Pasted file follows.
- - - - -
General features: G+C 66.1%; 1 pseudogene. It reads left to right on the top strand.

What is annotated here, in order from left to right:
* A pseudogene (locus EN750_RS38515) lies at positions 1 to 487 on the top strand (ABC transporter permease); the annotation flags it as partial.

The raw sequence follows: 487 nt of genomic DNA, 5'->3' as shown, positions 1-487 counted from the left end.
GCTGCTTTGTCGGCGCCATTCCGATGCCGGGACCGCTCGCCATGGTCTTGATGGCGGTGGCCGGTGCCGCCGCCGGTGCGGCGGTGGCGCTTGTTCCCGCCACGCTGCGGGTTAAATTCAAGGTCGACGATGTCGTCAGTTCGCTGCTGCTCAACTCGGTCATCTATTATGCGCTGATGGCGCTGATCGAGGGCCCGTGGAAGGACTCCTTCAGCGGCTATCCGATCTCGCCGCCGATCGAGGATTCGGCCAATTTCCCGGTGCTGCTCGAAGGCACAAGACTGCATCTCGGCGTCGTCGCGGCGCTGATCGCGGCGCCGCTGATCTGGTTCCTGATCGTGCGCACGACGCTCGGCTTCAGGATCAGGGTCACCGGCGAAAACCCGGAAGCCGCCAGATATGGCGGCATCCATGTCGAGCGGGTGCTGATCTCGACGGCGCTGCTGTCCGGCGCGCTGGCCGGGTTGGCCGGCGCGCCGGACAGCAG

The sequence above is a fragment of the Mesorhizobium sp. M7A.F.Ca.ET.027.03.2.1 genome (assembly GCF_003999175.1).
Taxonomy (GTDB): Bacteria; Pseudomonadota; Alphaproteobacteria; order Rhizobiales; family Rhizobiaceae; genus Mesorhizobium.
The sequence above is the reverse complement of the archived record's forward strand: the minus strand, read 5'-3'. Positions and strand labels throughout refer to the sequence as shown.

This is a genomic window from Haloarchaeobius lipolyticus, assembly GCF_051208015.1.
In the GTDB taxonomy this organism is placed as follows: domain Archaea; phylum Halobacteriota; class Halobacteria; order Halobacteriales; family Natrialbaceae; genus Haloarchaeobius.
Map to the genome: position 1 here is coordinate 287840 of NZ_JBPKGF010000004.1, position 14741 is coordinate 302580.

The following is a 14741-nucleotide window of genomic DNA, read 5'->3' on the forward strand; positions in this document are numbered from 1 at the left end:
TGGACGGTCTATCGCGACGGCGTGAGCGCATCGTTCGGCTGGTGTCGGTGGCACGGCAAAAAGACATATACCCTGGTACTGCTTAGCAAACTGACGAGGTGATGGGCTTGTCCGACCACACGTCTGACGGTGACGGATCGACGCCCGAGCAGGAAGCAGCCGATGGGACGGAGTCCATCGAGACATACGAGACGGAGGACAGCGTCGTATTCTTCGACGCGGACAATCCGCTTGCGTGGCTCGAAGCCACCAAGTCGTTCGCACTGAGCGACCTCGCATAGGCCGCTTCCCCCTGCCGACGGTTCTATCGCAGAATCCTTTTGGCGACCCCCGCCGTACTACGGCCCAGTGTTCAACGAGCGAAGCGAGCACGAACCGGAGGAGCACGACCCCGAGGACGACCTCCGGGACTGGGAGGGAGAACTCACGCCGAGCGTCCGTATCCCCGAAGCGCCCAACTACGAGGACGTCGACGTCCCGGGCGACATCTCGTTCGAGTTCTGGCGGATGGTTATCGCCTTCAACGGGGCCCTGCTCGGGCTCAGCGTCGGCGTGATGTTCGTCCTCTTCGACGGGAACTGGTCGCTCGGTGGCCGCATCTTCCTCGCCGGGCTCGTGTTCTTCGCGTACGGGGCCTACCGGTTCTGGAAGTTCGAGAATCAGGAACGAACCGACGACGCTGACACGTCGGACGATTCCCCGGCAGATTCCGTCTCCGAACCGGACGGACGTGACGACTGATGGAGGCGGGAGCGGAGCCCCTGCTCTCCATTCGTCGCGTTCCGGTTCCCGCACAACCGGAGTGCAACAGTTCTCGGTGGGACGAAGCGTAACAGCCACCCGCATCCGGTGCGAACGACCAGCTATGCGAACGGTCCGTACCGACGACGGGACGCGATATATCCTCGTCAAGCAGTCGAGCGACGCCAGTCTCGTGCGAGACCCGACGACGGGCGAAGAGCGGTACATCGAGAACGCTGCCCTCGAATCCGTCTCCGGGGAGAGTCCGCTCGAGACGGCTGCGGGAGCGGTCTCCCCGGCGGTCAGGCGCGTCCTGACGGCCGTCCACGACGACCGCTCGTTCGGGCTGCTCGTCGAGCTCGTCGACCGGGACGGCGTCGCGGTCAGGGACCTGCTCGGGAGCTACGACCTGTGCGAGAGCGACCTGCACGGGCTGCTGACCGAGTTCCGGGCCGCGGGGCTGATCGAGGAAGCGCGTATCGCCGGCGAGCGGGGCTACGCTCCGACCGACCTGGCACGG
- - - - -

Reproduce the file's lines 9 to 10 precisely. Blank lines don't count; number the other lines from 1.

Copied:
This is a genomic window from Haloarchaeobius lipolyticus, assembly GCF_051208015.1.
In the GTDB taxonomy this organism is placed as follows: domain Archaea; phylum Halobacteriota; class Halobacteria; order Halobacteriales; family Natrialbaceae; genus Haloarchaeobius.